Andrew Dominik is clearly cut from a different cloth, which elevates him to those lofty heights populated only by a few - that of the pure artist. He is obsessed with a singular vision for his film (which, it bears repeating, has been brewing in his mind since 2008). He didn’t make the film to be representative of the victimized female condition or to trace a timeline of Marilyn Monroe’s career milestones and public wins for posterity, try as many critics do to fit those square pegs in there.
His purpose was to cinematically re-create those most internal and private thoughts that spoke to him the loudest from Oates’s book, in order to examine the string of unfortunate events and moments from behind the scenes of a larger-than-life screen legend that could have led to her heartbreaking suicide.
That he has achieved this in such style, together with Ana de Armas’s soulful performance, is a thing of Beauty, worthy of its place in the inmost shrine of Art.
In her ‘Second Read’ New Yorker review of Oates’s book - published only a few years ago - Elaine Showalter calls Blonde The Definitive Study of American Celebrity, and showers all kinds of praise on it. She concludes that the novel had a few detractors when the book was published in 2000, but that reading it in 2020 was a whole different story. Once Harvey Weinstein got exposed and the #MeToo movement began in 2017, Hollywood experienced an all-important, long-time-coming cultural shift.9 And with that shift came a different perspective on Blonde:
Just a few years ago, it could still be read as sensationalizing the story of Monroe. Now it must be seen as a passionate and prophetic defense.
Jump forward a couple of years, and the adaptation of the movie is released to resounding hatred and disgust, protesting that Dominik and de Armas have sensationalized the story of Monroe.
Perhaps some day in the future, once the fallout settles and the outrage completely fades to black, more people whose thoughts continue to fade to Blonde will provide their own passionate defense. Not of Monroe herself, but of a brilliant and potent work of art her life inspired.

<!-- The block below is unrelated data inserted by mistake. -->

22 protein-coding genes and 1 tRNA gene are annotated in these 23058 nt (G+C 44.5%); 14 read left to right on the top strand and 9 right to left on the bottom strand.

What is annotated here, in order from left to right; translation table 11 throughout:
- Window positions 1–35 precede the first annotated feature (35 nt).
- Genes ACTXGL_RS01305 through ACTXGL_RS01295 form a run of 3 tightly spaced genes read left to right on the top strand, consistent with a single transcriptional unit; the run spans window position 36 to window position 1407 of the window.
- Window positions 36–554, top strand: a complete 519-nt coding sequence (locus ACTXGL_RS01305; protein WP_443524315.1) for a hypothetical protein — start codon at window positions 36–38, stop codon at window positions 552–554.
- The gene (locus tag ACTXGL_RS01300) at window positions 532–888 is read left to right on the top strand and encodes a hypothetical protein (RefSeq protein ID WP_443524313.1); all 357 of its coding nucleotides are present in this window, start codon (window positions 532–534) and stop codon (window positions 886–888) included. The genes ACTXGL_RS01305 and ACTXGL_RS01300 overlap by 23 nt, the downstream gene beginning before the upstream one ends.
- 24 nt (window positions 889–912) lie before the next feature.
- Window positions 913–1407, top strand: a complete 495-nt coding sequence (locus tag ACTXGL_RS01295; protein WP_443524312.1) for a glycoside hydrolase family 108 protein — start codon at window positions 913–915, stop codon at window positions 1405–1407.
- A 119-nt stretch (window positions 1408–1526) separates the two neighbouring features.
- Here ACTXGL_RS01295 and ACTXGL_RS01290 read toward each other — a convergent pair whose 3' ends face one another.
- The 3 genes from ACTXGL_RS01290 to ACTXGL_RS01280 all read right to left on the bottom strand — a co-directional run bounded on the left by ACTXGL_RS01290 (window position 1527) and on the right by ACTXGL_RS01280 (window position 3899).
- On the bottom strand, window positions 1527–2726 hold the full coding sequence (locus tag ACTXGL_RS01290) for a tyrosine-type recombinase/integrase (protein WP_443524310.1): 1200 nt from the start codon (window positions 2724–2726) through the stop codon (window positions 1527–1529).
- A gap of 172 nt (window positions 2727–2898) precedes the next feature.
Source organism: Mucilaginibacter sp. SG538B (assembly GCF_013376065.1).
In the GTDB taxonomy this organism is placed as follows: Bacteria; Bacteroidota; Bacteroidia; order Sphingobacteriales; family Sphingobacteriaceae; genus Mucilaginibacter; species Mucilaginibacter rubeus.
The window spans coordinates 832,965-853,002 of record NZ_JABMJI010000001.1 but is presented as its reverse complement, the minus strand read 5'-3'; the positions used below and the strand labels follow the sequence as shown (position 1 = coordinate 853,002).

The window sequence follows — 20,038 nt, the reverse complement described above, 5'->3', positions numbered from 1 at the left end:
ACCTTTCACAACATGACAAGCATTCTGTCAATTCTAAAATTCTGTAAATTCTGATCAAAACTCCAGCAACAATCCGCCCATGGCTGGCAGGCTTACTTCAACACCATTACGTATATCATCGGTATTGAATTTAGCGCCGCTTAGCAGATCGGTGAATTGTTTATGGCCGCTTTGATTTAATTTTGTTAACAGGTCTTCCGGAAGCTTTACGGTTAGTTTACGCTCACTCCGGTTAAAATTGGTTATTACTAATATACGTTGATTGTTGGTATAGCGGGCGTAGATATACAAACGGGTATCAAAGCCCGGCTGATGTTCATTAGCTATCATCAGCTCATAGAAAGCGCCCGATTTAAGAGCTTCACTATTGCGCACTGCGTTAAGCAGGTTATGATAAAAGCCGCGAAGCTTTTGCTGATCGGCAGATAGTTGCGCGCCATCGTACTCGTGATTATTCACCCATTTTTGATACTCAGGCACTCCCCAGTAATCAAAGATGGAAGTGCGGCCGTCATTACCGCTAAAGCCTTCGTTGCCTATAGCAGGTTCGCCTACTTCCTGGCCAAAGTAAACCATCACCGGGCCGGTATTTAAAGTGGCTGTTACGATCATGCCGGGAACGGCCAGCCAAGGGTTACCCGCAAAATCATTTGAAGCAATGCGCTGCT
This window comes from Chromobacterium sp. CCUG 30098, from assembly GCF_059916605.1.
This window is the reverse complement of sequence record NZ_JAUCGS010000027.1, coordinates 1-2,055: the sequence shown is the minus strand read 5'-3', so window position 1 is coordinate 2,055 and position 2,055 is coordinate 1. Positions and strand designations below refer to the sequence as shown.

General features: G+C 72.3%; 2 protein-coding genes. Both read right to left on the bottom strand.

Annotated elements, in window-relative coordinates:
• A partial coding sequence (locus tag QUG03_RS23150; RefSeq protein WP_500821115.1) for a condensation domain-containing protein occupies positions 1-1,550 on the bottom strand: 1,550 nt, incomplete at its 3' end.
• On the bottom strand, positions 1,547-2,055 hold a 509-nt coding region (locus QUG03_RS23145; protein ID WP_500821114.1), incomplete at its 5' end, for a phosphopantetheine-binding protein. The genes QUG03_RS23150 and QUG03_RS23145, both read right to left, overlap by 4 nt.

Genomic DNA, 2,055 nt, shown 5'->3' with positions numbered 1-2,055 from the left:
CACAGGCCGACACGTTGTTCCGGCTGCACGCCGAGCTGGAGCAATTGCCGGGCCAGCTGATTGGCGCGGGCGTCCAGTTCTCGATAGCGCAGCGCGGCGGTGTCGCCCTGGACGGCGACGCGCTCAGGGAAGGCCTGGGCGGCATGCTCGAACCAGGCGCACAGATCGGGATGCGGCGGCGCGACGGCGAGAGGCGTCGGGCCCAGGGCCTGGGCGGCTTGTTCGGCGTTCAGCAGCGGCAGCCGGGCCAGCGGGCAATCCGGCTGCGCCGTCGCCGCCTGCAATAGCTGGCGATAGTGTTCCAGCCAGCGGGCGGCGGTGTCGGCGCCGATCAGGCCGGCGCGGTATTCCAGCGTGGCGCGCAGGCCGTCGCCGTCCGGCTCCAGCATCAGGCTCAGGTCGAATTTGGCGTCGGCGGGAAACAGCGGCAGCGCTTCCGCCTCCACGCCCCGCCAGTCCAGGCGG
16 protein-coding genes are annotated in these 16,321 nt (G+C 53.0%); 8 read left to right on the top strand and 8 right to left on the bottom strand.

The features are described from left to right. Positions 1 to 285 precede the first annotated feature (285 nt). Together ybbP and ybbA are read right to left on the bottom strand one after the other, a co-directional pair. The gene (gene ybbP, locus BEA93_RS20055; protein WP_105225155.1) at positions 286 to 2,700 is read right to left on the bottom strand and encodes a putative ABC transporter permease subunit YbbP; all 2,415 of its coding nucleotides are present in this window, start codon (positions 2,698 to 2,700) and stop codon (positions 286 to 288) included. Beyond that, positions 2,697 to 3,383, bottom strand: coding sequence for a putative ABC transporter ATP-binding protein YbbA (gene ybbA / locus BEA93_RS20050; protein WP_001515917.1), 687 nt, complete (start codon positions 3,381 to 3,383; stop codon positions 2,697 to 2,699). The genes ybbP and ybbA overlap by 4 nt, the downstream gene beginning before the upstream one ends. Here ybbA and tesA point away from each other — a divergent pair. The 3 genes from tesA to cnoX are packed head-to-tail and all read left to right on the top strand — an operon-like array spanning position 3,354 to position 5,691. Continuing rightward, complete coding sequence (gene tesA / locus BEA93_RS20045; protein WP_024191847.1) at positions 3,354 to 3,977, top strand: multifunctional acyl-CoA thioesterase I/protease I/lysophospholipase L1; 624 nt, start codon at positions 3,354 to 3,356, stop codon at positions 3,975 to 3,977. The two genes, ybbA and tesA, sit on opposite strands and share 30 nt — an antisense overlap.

For it is precisely this kind of art that’s worth defending, as Oscar Wilde’s words pour over the mind like some serendipitous tonic, reminding us…
If something cannot be done to check, or at least to modify our monstrous worship of facts, Art will become sterile, and beauty will pass away from the land.
The essay contains quotations, wherever unspecified, from Oscar Wilde’s The Decay of Lying, as copied from this version.
Read about Lacan’s Mirror Stage here. As with every historically accurate influence or theory, Dominik doesn’t literally translate Lacan or Freud into his film. He uses some of their theories and re-imagines, moulds and manipulates them to serve the story he’s telling.
The most trusted and go-to aggregators for movie opinions give pretty bad scores to Blonde across the board. It has a 42% with critics, 32% with audience on Rotten Tomatoes, a 5.6 on iMDB, a 2.6 on Letterboxd, and a 50/100 on Metacritic. For the purposes of this essay I will focus on the negative reviews and opinions, but it must be noted that there are plenty of people who share my positive take on the film. This includes Bilge Ebiri and Robbie Collin, who wrote great reviews of the film for Vulture and The Telegraph, respectively.
I’m primarily thinking of Angelica Jade Bastién’s ‘The Hollow Impersonation in Blonde’ for Vulture, Christina Newland’s interview with Andrew Dominik for Sight & Sound, Charles Taylor’s review for Esquire, Jessica Kiang’s review for Film Comment, Alex Belth’s ‘What Blonde Misunderstands About Marilyn Monroe’ for Esquire, and Manohla Dargis’ review for the New York Times.
Throughout her piece Bastién is ruthless towards Ana de Armas, calling her a “willing canvas” for Dominik’s misogyny, and at one point even suggesting that the actress is “best when she’s not the gravitational force powering a narrative; rather, she’s its shot of relief.” She then continues to write about all of the misogyny in the film, blind to the irony.
Undisputed facts of Marilyn Monroe’s life include that she always wanted children and never had any, she never knew her father and had an abusive childhood, she worked in a profanely misogynistic industry and was very likely treated as a piece of meat by studioheads, and that she was depressed, especially towards the end of her life, and killed herself at the age of 36.
A big part of Marilyn Monroe’s legacy is the mystery around her private life, and her death. Her biographers fought and disagreed over facts, and to this day, no one can really claim that they truly knew Marilyn Monroe and everything she’s gone through. Thus her internal thoughts and private life, which is the key subject in Dominik’s film and, I’d imagine, Oates’s book, is open to creative interpretation.
Not only does Oates defend the film as a work of art, which she really didn’t have to since she wasn’t involved in the production and authors are not obliged to align with directors (see: Stephen King and Stanley Kubrick), but she says the screenplay was very feminist and in the spirit of MeToo.
Interestingly enough, in an interview on IndieWire’s Filmmaker Toolkit podcast, Dominik credits the MeToo movement for allowing the film to be made. “Pre-MeToo people just thought this is not marketable, nobody gives a shit about a woman’s perspective on the traumatic life experiences while going through Hollywood or anything like that. And they were wrong.”